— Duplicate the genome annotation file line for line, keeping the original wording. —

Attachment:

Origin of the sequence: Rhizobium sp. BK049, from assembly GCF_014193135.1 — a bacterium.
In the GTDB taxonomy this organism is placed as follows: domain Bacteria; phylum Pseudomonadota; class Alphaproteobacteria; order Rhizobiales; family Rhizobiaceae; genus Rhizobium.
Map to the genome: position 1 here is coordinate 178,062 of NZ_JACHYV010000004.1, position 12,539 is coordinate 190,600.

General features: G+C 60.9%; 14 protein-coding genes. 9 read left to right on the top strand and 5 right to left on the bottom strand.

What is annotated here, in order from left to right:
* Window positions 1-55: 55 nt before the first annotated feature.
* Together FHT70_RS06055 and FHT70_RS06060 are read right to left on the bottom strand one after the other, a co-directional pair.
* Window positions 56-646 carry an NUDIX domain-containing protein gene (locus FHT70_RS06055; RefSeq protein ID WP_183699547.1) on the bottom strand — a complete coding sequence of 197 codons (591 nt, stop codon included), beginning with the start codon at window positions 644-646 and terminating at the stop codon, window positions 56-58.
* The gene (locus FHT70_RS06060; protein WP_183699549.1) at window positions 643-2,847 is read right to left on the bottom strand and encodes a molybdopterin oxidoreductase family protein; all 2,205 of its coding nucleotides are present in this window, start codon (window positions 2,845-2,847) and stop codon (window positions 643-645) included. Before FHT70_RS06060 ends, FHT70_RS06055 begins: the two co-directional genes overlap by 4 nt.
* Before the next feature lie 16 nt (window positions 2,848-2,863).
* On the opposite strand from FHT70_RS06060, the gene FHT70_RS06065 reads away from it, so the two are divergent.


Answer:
Origin of the sequence: Rhizobium sp. BK049, from assembly GCF_014193135.1 — a bacterium.
In the GTDB taxonomy this organism is placed as follows: domain Bacteria; phylum Pseudomonadota; class Alphaproteobacteria; order Rhizobiales; family Rhizobiaceae; genus Rhizobium.
Map to the genome: position 1 here is coordinate 178,062 of NZ_JACHYV010000004.1, position 12,539 is coordinate 190,600.

General features: G+C 60.9%; 14 protein-coding genes. 9 read left to right on the top strand and 5 right to left on the bottom strand.

What is annotated here, in order from left to right:
* Window positions 1-55: 55 nt before the first annotated feature.
* Together FHT70_RS06055 and FHT70_RS06060 are read right to left on the bottom strand one after the other, a co-directional pair.
* Window positions 56-646 carry an NUDIX domain-containing protein gene (locus FHT70_RS06055; RefSeq protein ID WP_183699547.1) on the bottom strand — a complete coding sequence of 197 codons (591 nt, stop codon included), beginning with the start codon at window positions 644-646 and terminating at the stop codon, window positions 56-58.
* The gene (locus FHT70_RS06060; protein WP_183699549.1) at window positions 643-2,847 is read right to left on the bottom strand and encodes a molybdopterin oxidoreductase family protein; all 2,205 of its coding nucleotides are present in this window, start codon (window positions 2,845-2,847) and stop codon (window positions 643-645) included. Before FHT70_RS06060 ends, FHT70_RS06055 begins: the two co-directional genes overlap by 4 nt.
* Before the next feature lie 16 nt (window positions 2,848-2,863).
* On the opposite strand from FHT70_RS06060, the gene FHT70_RS06065 reads away from it, so the two are divergent.